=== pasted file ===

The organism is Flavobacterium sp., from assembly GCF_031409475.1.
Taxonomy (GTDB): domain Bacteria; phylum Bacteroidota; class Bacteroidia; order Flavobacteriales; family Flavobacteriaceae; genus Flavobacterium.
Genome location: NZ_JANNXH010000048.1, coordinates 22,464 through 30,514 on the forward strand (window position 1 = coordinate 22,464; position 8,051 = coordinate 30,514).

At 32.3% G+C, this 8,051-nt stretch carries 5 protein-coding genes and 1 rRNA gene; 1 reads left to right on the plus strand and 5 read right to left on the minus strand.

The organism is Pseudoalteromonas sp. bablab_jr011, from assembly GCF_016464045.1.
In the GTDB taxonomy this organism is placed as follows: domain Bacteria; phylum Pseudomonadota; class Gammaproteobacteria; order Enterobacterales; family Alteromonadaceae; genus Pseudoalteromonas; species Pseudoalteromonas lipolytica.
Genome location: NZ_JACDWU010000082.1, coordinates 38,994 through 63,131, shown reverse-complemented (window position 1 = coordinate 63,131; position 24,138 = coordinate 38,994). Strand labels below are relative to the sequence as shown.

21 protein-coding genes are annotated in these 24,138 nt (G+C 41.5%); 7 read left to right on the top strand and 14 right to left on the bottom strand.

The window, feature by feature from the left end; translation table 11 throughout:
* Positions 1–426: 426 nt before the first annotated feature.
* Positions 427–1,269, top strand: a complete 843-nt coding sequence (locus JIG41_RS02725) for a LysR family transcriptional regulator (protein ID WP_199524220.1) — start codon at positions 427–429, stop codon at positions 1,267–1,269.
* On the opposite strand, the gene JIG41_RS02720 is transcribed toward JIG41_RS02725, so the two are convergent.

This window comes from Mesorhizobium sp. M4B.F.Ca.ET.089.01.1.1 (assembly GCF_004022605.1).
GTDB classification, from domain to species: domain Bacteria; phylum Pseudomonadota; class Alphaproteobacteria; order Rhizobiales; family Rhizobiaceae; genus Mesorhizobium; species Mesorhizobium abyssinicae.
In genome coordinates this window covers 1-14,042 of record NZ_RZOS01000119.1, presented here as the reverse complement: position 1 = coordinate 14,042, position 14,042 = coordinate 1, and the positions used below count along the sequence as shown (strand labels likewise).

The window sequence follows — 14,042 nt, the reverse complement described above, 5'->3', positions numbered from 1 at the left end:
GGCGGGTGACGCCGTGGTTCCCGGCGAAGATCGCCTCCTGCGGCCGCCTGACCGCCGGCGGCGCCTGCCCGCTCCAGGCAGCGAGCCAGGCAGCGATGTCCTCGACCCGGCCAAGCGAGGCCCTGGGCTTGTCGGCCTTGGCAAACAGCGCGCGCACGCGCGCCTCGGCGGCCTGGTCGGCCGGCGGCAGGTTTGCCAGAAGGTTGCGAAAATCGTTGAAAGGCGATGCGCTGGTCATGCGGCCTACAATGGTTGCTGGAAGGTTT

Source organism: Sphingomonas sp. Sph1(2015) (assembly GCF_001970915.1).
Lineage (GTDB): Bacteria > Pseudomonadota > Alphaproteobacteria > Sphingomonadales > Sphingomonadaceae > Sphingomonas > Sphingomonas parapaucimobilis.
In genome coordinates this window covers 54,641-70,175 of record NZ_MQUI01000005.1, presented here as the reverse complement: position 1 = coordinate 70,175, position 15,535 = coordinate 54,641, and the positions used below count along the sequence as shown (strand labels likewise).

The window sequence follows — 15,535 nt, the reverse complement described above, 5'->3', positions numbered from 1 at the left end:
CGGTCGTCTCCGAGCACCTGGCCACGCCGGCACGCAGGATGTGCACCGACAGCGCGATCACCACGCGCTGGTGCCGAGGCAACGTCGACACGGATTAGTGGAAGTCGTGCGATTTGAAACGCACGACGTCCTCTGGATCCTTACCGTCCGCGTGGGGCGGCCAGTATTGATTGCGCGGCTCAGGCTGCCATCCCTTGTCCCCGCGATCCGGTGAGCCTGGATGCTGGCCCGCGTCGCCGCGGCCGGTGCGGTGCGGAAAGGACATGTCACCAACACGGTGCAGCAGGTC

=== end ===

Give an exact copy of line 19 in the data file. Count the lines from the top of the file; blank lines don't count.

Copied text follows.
Lineage (GTDB): Bacteria > Pseudomonadota > Alphaproteobacteria > Sphingomonadales > Sphingomonadaceae > Sphingomonas > Sphingomonas parapaucimobilis.